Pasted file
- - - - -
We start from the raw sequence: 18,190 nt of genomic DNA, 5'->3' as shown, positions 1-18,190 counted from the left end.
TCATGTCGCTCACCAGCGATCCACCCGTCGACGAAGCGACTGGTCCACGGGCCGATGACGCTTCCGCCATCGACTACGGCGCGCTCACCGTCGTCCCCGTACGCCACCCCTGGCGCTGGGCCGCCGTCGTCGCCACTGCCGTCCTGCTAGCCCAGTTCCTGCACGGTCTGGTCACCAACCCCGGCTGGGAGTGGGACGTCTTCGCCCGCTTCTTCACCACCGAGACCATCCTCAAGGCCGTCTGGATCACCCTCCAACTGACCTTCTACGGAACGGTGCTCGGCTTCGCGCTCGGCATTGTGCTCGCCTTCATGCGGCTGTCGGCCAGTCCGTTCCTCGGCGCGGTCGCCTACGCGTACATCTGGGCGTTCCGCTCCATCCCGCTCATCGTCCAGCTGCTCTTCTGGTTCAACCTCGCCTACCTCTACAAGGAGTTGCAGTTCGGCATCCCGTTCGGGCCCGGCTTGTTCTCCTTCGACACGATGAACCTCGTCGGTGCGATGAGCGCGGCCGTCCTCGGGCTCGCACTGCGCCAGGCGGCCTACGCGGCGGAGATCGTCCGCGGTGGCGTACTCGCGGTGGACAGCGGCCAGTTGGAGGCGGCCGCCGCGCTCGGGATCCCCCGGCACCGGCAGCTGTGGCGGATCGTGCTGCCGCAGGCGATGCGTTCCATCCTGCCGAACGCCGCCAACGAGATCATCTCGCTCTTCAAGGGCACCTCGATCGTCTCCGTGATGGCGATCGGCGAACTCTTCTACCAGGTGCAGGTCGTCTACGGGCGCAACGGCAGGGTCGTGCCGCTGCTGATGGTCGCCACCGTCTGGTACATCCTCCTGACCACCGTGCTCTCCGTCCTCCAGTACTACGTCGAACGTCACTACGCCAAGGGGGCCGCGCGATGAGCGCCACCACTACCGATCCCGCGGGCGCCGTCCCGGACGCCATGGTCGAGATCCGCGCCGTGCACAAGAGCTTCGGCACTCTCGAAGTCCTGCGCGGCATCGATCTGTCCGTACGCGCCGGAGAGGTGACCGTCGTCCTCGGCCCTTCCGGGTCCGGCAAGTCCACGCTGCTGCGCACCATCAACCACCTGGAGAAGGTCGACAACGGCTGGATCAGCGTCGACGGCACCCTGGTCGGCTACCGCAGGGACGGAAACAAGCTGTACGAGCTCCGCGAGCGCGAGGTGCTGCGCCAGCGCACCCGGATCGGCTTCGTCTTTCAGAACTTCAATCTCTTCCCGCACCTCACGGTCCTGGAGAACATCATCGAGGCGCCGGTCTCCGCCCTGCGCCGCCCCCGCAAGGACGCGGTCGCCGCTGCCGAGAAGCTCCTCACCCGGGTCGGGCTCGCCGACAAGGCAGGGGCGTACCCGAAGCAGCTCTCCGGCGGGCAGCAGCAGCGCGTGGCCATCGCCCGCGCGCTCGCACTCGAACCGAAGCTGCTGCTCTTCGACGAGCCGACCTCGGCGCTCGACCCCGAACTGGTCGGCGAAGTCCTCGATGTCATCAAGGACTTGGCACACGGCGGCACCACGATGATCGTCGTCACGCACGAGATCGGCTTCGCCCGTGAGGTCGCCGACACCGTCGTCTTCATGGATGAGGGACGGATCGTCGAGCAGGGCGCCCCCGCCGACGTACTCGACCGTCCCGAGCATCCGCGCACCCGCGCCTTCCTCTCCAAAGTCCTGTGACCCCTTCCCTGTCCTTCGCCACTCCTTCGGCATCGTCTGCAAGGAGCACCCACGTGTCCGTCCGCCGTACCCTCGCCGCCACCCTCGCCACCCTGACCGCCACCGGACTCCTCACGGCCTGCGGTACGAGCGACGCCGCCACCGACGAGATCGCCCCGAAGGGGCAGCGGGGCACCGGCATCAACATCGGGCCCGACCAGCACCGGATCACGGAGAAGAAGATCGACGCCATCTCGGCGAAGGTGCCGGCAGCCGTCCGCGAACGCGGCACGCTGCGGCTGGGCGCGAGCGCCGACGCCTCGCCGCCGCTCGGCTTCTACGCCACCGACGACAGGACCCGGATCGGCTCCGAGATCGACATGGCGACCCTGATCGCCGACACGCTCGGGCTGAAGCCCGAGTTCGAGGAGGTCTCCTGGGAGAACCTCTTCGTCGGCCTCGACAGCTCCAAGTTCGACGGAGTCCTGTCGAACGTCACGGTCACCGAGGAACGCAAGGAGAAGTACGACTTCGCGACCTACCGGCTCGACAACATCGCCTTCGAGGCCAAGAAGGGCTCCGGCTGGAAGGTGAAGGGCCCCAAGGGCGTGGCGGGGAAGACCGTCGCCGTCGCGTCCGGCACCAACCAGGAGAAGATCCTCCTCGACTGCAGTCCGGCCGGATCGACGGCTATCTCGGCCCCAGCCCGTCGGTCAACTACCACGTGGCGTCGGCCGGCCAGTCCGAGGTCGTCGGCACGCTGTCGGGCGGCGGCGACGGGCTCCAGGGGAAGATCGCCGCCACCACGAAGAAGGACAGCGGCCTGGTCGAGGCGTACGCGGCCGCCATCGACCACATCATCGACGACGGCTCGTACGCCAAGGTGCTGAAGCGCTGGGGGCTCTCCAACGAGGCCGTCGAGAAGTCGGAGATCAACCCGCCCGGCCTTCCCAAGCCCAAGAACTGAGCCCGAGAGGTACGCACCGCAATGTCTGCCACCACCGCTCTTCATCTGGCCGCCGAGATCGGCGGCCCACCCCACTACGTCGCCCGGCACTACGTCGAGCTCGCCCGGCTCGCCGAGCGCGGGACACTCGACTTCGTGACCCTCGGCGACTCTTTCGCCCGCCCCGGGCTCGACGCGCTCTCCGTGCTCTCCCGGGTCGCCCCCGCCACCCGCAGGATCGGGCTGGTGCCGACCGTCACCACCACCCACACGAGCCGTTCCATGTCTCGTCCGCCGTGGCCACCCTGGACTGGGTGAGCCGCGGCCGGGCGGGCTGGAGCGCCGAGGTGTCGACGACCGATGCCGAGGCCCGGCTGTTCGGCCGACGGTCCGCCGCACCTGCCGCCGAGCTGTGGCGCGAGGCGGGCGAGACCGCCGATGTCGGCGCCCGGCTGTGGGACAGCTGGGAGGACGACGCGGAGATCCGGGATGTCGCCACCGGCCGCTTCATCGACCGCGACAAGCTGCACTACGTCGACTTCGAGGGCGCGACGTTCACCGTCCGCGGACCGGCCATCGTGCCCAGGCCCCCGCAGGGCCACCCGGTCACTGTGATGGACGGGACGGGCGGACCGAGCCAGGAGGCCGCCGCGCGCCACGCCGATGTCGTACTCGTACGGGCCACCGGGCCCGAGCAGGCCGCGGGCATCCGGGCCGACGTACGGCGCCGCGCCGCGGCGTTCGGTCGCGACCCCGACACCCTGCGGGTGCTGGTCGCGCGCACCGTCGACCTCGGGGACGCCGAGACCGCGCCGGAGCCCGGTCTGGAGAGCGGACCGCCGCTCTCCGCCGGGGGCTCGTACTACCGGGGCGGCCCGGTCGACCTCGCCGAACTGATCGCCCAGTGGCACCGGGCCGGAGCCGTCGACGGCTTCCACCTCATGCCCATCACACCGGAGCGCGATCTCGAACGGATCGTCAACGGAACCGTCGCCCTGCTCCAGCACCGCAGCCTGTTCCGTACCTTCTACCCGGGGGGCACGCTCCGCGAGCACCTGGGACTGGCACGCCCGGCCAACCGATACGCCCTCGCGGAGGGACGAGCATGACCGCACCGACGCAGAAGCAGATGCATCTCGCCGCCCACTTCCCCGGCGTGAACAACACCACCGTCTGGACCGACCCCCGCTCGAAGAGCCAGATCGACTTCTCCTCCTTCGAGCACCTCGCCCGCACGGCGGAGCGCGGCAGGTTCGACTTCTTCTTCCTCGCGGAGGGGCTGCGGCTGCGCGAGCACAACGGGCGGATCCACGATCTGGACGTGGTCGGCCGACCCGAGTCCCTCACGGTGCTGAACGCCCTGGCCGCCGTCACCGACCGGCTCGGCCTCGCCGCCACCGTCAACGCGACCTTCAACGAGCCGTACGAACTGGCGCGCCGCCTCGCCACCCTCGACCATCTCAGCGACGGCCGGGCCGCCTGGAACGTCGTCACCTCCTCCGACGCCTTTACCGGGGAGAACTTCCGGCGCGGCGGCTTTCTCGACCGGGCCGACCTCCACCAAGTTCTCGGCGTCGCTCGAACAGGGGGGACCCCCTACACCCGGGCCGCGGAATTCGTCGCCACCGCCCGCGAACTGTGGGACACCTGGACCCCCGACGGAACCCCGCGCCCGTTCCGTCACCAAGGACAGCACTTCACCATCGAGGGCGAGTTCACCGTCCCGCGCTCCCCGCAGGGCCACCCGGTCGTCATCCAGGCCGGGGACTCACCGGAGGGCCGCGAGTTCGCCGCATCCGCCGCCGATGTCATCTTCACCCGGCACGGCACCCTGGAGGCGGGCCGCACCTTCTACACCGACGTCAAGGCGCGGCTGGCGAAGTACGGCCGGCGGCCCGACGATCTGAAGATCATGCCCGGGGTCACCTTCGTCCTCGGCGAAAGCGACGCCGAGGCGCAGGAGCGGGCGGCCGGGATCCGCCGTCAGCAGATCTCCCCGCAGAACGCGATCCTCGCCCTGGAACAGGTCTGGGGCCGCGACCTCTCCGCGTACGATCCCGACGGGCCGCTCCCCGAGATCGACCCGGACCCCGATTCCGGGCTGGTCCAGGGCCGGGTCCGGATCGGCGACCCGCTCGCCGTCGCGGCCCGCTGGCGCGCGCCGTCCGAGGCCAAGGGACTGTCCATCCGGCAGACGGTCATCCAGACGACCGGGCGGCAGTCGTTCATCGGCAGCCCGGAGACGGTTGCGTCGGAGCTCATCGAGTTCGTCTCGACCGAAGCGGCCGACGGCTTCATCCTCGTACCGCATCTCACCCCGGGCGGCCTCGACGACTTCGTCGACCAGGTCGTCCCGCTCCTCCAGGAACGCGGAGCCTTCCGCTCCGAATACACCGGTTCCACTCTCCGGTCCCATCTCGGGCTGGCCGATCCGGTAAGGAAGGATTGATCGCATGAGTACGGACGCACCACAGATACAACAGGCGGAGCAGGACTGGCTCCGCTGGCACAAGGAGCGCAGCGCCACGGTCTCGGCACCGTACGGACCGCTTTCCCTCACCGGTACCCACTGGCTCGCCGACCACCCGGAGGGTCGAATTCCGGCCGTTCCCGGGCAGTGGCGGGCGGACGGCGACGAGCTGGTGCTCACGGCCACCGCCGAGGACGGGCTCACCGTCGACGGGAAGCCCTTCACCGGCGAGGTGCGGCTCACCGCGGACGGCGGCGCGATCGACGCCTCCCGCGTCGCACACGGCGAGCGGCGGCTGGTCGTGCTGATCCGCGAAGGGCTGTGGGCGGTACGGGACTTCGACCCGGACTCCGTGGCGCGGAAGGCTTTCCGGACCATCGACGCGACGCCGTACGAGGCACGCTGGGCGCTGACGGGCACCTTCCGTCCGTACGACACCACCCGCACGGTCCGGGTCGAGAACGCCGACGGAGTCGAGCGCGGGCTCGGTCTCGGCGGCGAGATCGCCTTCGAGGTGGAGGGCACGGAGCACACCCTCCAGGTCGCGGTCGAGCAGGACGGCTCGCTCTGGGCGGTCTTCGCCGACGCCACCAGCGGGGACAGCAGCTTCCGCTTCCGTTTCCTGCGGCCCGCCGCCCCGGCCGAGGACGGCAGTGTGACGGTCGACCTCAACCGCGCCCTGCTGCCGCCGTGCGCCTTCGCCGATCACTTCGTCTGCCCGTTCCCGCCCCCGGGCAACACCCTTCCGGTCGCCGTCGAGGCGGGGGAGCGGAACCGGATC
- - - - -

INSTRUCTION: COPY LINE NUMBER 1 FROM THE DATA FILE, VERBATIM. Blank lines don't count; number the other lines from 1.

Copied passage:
We start from the raw sequence: 18,190 nt of genomic DNA, 5'->3' as shown, positions 1-18,190 counted from the left end.